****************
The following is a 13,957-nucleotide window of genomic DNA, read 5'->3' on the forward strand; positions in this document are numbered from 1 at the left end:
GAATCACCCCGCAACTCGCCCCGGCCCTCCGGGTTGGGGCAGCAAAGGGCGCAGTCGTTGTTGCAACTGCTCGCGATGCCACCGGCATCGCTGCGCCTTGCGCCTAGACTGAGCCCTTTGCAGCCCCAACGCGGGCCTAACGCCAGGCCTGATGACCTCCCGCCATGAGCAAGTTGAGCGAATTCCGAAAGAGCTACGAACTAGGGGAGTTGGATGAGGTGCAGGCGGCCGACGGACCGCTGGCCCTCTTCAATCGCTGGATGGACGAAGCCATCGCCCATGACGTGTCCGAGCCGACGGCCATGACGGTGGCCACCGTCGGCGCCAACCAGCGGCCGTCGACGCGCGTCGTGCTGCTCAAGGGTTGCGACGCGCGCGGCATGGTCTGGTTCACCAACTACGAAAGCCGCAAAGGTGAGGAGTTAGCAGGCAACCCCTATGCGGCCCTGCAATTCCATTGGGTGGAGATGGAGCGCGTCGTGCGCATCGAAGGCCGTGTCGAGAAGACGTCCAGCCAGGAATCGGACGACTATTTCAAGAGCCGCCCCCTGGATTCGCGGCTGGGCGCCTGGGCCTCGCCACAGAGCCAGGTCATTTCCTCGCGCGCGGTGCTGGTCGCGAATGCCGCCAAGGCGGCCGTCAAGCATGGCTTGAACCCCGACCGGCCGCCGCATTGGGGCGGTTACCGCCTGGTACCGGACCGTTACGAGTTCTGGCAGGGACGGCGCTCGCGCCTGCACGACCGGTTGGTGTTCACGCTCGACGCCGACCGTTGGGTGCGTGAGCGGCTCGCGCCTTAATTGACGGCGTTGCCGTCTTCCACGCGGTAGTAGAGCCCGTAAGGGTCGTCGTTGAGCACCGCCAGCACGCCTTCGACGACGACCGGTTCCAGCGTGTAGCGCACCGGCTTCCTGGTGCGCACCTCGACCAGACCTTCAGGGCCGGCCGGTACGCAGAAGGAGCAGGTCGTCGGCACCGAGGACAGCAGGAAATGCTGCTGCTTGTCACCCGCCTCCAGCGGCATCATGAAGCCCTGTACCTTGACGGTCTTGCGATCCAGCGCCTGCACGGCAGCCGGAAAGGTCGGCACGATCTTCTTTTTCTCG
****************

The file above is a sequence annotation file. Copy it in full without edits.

The following is a 13,957-nucleotide window of genomic DNA, read 5'->3' on the forward strand; positions in this document are numbered from 1 at the left end:
GAATCACCCCGCAACTCGCCCCGGCCCTCCGGGTTGGGGCAGCAAAGGGCGCAGTCGTTGTTGCAACTGCTCGCGATGCCACCGGCATCGCTGCGCCTTGCGCCTAGACTGAGCCCTTTGCAGCCCCAACGCGGGCCTAACGCCAGGCCTGATGACCTCCCGCCATGAGCAAGTTGAGCGAATTCCGAAAGAGCTACGAACTAGGGGAGTTGGATGAGGTGCAGGCGGCCGACGGACCGCTGGCCCTCTTCAATCGCTGGATGGACGAAGCCATCGCCCATGACGTGTCCGAGCCGACGGCCATGACGGTGGCCACCGTCGGCGCCAACCAGCGGCCGTCGACGCGCGTCGTGCTGCTCAAGGGTTGCGACGCGCGCGGCATGGTCTGGTTCACCAACTACGAAAGCCGCAAAGGTGAGGAGTTAGCAGGCAACCCCTATGCGGCCCTGCAATTCCATTGGGTGGAGATGGAGCGCGTCGTGCGCATCGAAGGCCGTGTCGAGAAGACGTCCAGCCAGGAATCGGACGACTATTTCAAGAGCCGCCCCCTGGATTCGCGGCTGGGCGCCTGGGCCTCGCCACAGAGCCAGGTCATTTCCTCGCGCGCGGTGCTGGTCGCGAATGCCGCCAAGGCGGCCGTCAAGCATGGCTTGAACCCCGACCGGCCGCCGCATTGGGGCGGTTACCGCCTGGTACCGGACCGTTACGAGTTCTGGCAGGGACGGCGCTCGCGCCTGCACGACCGGTTGGTGTTCACGCTCGACGCCGACCGTTGGGTGCGTGAGCGGCTCGCGCCTTAATTGACGGCGTTGCCGTCTTCCACGCGGTAGTAGAGCCCGTAAGGGTCGTCGTTGAGCACCGCCAGCACGCCTTCGACGACGACCGGTTCCAGCGTGTAGCGCACCGGCTTCCTGGTGCGCACCTCGACCAGACCTTCAGGGCCGGCCGGTACGCAGAAGGAGCAGGTCGTCGGCACCGAGGACAGCAGGAAATGCTGCTGCTTGTCACCCGCCTCCAGCGGCATCATGAAGCCCTGTACCTTGACGGTCTTGCGATCCAGCGCCTGCACGGCAGCCGGAAAGGTCGGCACGATCTTCTTTTTCTCG